Voluntaryism is great but is rarely sufficient.
The general benefits of a justice system are amorphous. They often can't be pinned down to what person gets what value or even what that value is.
A person who owes, whether to the justice system for costs or to the person to whom reparations are due, may simply be unable to ever pay them.
And all of this doesn't even start to consider the ongoing costs of a military capable of defending a given geographical area in today's world.
So it may be that some sort of tax is the most just feasible way of distributing those costs.
Then the question becomes what kind of tax.
A head tax would be the most just, based on the assumption that everyone's life is of equal value. But the reality is that many people would be simply unable to pay an equal portion of all the costs associated with even a minimalist government.
So we need a measurable characteristic that will, as justly as possible, also take into account a person's ability to pay. The monetary value of something, especially when we're considering monetary financing of a system, is the next best way.
But how do we determine an objective value for something in and of itself? We can't, since value is subjective. The closest we can come is the value that two people place on something at the time when it is actually transferred from one person to another.
That brings us down to another two choices. The tax can be assessed on the sale itself or, for durable goods or land, an ongoing assessment.
Both of them have significant problems. For a sales tax, who collects it? How do you enforce it? For durable goods or land, what do you do about the fact that some assets depreciate in value over time and others appreciate? Who decides the value at any given time? And, once again, how do you enforce it?
At this point, I've got more questions than answers. Some sort of compromise among all the possibilities has to be reached. Some sort of answers have to be decided upon. But I don't feel competent to declare what those compromises and answers *should* be.
A little sidetrack into what may be one of the most dangerous natural catastrophes that will hit today's world that almost no one knows about.
Most people at least sort of know what a solar flare is – a burst of radiation emitted by the sun. What they don't know about is called a coronal mass ejection (CME).
A CME is an actual physical plasma (positive ions and free electrons) that is released from the sun carrying an incredibly powerful electromagnetic potential. They are fairly common and can range in size. But the sun is a big thing and the odds of any particular CME hitting the Earth itself are fairly small. A big one is generally thought of as a 100 year event, meaning in any particular year the odds of being hit by one is less than 1 in 100.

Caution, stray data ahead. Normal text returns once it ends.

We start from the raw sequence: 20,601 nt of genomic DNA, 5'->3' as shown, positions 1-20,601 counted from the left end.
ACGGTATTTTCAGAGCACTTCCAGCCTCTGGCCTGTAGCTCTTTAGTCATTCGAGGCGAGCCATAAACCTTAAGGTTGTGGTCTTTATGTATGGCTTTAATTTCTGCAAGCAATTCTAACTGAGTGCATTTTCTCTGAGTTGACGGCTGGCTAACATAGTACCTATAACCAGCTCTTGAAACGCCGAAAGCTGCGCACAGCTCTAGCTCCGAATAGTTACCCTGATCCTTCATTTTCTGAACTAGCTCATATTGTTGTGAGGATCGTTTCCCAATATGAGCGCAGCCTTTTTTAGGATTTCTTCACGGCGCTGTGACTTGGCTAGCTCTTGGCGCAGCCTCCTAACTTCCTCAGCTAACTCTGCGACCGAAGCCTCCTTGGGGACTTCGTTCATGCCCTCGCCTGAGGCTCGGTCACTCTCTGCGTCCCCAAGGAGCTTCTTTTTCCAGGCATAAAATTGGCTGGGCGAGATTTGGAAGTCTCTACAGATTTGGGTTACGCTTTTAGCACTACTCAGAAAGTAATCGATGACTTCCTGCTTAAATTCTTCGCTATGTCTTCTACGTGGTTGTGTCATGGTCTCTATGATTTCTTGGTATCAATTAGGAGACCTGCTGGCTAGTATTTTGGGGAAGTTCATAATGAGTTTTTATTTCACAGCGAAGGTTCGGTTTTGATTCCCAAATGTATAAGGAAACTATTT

Prior to the electrical age, their only observable effect was the huge auroras, caused by the interaction of the electrically charged plasma and the magnetic field of the Earth itself, seen much farther from the poles than they would normally ever be. Beautiful, but possibly scary to people who had never seen one – like a big comet or supernova.
But what happens when those massive electrically charged particles interact with a conductor of electricity? I won't try to go into the complexities of how electromagnetic field effects work, but the long and short of it is that they create a current flow in any conductor. What happens when you have more current flowing through a conductor than it was designed to handle? Short circuits or even physically melting altogether.
Your home or office's circuit breaker panel is made for the purpose of handling overloads in anything it's connected to by physically breaking the circuits. Power strips and dedicated grounds are for dealing with power overloads or drops in the electrical power grid itself, such as from a nearby lightning strike.
A CME is like a universal lightning strike that hits everywhere at once and can last for days.
The last one we got hit with, in 1859, took down the entire world's telegraph system. The next one could take out almost the entire electrical/electronic system that so much of the modern world is utterly dependant on, both on Earth and in space.
Power and satellite companies get solar weather reports just like Earth weather, but the vast majority of the population knows absolutely nothing about it and would only have an average of 3 to 4 day's warning to understand and prepare to whatever extent is possible. The only reasonably sure protection is by physically disconnecting from any power source, and securely grounding everything that could have an induced current flowing through it for the entire length of time it takes for it to pass.
Unfortunately, there's no way to ground most electronics. Few installations have a dedicated ground circuit and nothing mobile (including cars and trucks – yes, they'll get hit too) is designed for it to be done at all. For small electronics the only possibility is a faraday cage – entirely enclosed in a well grounded conductive, usually copper, netting. Not many of them around and not something you can whip up in just a few days. Personally, I've got enough conductive wire for making jewelry that I could probably put something together in a few days big enough for my computer and a few small things, but that's not common. Available wire supplies to buy would be gone within hours of knowing one's coming, bought by people who already know the danger and what to do about it.
It may not happen tomorrow. It may not happen in the next 50 years. But there's no question, it will happen.